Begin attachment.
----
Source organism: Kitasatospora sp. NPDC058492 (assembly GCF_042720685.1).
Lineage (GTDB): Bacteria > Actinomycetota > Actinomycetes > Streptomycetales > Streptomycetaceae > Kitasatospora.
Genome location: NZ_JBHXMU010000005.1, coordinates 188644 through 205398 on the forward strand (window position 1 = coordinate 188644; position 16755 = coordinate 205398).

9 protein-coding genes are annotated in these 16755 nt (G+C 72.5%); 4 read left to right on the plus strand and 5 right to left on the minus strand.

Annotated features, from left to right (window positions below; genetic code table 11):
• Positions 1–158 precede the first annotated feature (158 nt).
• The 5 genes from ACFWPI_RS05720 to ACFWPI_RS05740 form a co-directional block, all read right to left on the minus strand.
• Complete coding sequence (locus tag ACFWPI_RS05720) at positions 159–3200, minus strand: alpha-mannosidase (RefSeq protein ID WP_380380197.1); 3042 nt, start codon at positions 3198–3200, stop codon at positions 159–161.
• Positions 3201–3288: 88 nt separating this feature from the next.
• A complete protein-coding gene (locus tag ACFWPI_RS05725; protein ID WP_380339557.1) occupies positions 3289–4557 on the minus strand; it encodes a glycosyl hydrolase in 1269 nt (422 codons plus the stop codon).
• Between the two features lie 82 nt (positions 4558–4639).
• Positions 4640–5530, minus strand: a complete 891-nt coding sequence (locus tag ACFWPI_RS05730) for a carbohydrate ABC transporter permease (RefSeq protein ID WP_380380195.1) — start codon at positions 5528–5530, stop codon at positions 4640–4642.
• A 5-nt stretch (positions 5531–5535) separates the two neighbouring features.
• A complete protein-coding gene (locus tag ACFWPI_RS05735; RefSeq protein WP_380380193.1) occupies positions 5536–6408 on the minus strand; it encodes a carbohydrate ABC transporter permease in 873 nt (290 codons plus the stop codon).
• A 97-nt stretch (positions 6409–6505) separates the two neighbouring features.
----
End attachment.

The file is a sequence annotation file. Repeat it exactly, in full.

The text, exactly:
Source organism: Kitasatospora sp. NPDC058492 (assembly GCF_042720685.1).
Lineage (GTDB): Bacteria > Actinomycetota > Actinomycetes > Streptomycetales > Streptomycetaceae > Kitasatospora.
Genome location: NZ_JBHXMU010000005.1, coordinates 188644 through 205398 on the forward strand (window position 1 = coordinate 188644; position 16755 = coordinate 205398).

9 protein-coding genes are annotated in these 16755 nt (G+C 72.5%); 4 read left to right on the plus strand and 5 right to left on the minus strand.

Annotated features, from left to right (window positions below; genetic code table 11):
• Positions 1–158 precede the first annotated feature (158 nt).
• The 5 genes from ACFWPI_RS05720 to ACFWPI_RS05740 form a co-directional block, all read right to left on the minus strand.
• Complete coding sequence (locus tag ACFWPI_RS05720) at positions 159–3200, minus strand: alpha-mannosidase (RefSeq protein ID WP_380380197.1); 3042 nt, start codon at positions 3198–3200, stop codon at positions 159–161.
• Positions 3201–3288: 88 nt separating this feature from the next.
• A complete protein-coding gene (locus tag ACFWPI_RS05725; protein ID WP_380339557.1) occupies positions 3289–4557 on the minus strand; it encodes a glycosyl hydrolase in 1269 nt (422 codons plus the stop codon).
• Between the two features lie 82 nt (positions 4558–4639).
• Positions 4640–5530, minus strand: a complete 891-nt coding sequence (locus tag ACFWPI_RS05730) for a carbohydrate ABC transporter permease (RefSeq protein ID WP_380380195.1) — start codon at positions 5528–5530, stop codon at positions 4640–4642.
• A 5-nt stretch (positions 5531–5535) separates the two neighbouring features.
• A complete protein-coding gene (locus tag ACFWPI_RS05735; RefSeq protein WP_380380193.1) occupies positions 5536–6408 on the minus strand; it encodes a carbohydrate ABC transporter permease in 873 nt (290 codons plus the stop codon).
• A 97-nt stretch (positions 6409–6505) separates the two neighbouring features.